Breast cancer survivor on her pregnancy: 'It's like we've been given a chance to live a second life'
By the time Stephanie Geoghegan decided she wanted more children, she had serious health problems. But she tells our reporter, having followed the advice of doctors, she is now expecting her second child
Stephanie Geoghegan (42) is one of life's serious go-getters. So, if she sets her mind to something, she will achieve her goal - no matter what the obstacles may be. And having a second child was no exception to that rule.
Stephanie grew up in a family of nine in Cabra on Dublin's northside. When she was just 15, she met Karl McDermott, and having fallen in love, they were delighted when, in 1993, their son, who is also called Karl, was born. A few years later, the family moved to Kildare so they could get a foot on the property ladder, and they have lived there ever since.
Over the years, Stephanie has worked in the jewellery business, and can definitely tell a genuine diamond from a fake. But she has also been a manager in an upmarket international chain store. She stayed with the company until 2014, when ill health forced her to rethink her options.
"I started getting cysts in 2008," she explains. "Whenever I noticed an abnormality, I'd go to the breast clinic at St Vincent's [University Hospital], where they would give me a triple assessment [examination, imaging and biopsy]. Once they'd ascertained that it was a harmless cyst, they'd aspirate it with a syringe. Cysts are really just like pockets of water, but they do need to be checked."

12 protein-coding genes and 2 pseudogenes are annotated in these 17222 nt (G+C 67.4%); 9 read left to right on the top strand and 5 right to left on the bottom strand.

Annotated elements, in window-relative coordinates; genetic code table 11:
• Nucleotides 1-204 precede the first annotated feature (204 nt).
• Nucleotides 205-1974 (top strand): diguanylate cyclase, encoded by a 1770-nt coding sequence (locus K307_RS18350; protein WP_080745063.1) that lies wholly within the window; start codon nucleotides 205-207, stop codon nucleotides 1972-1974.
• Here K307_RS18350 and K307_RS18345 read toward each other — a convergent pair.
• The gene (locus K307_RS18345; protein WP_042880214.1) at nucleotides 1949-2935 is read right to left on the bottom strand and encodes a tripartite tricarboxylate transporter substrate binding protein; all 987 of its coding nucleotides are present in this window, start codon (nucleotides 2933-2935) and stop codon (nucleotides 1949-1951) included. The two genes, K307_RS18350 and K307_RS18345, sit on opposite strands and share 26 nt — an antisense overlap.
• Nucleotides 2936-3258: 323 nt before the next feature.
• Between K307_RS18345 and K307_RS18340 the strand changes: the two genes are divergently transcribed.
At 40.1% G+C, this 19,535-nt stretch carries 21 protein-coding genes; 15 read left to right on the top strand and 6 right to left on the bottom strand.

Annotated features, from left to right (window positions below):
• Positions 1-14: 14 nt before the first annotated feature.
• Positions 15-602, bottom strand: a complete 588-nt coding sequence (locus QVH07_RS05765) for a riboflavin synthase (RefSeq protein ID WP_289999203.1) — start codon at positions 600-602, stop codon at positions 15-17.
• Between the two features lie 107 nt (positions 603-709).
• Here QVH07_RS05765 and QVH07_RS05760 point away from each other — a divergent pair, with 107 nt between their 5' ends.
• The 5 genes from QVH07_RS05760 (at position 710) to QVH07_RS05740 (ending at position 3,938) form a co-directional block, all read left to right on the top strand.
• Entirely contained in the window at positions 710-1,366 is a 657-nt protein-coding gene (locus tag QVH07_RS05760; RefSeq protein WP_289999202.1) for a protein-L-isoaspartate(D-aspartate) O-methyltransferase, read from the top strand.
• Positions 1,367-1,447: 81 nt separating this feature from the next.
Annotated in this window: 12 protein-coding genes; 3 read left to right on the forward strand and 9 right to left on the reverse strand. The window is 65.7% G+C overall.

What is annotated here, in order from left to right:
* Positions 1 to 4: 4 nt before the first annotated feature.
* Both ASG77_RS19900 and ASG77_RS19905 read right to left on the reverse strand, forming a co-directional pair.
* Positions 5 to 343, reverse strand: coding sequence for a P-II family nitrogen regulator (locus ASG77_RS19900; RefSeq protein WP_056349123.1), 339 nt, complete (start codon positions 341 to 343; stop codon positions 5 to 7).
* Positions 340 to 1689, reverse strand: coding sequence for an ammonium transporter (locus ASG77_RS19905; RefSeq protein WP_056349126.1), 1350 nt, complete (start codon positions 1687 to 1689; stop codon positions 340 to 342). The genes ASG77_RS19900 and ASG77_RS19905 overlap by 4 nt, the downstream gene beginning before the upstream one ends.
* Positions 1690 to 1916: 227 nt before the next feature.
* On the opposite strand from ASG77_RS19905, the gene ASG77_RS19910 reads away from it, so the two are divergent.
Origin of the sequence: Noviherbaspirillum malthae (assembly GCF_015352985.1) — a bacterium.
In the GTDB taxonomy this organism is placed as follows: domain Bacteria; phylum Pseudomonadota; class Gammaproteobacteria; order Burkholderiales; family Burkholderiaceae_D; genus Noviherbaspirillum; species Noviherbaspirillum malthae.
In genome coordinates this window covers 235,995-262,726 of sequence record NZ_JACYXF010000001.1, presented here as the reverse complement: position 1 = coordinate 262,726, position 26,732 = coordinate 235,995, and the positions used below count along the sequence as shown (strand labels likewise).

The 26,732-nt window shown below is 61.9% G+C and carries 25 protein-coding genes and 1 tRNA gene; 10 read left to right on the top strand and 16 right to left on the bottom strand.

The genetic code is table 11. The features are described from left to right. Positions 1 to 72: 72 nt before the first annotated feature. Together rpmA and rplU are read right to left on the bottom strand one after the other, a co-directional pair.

"The more informed I am, the better it is for me," says Stephanie. This responsible attitude paid off in 2013 when she noticed a small lump in the vicinity of yet another cyst. As always, she made sure to have it investigated.
Following a core biopsy, she was told to return in five days to get the results. Naturally, she was apprehensive, but she tried to remain positive. "Karl and I went in with our coffees," she remembers. "We asked the doctor if he'd like one too, but he didn't seem interested." They found out why when he told them the lump had been identified as an invasive ductal carcinoma. In other words: ducts in Stefanie's breast had developed cancerous cells.
"When you hear the word 'cancer', it's a shock; it just hits you," says Stephanie. "I remember bawling crying, with Karl beside me."
Less than three weeks later, surgery was performed to remove the lump and some surrounding tissue. "I have a phobia about needles and blood, so I was dealing with a lot of fears," Stephanie volunteers. At their follow-up appointment, she and Karl learned that the tumour - which was classified as oestrogen receptor positive; the most common kind of breast cancer in women in Ireland - had been successfully removed, and that the surrounding margins were clear.
Their fears that the cancer might already have entered Stefanie's lymphatic system were fortunately put to rest as the lymph nodes were also found to be free of cancer cells. Early detection had paid off. That seemed like a good moment for them to discuss with the specialist their hopes of having another child.
"He said, 'This is not a matter for discussion today; this is a day for celebration'," Stephanie recounts. So, she and the two Karls obeyed doctor's orders, and went out for a family dinner.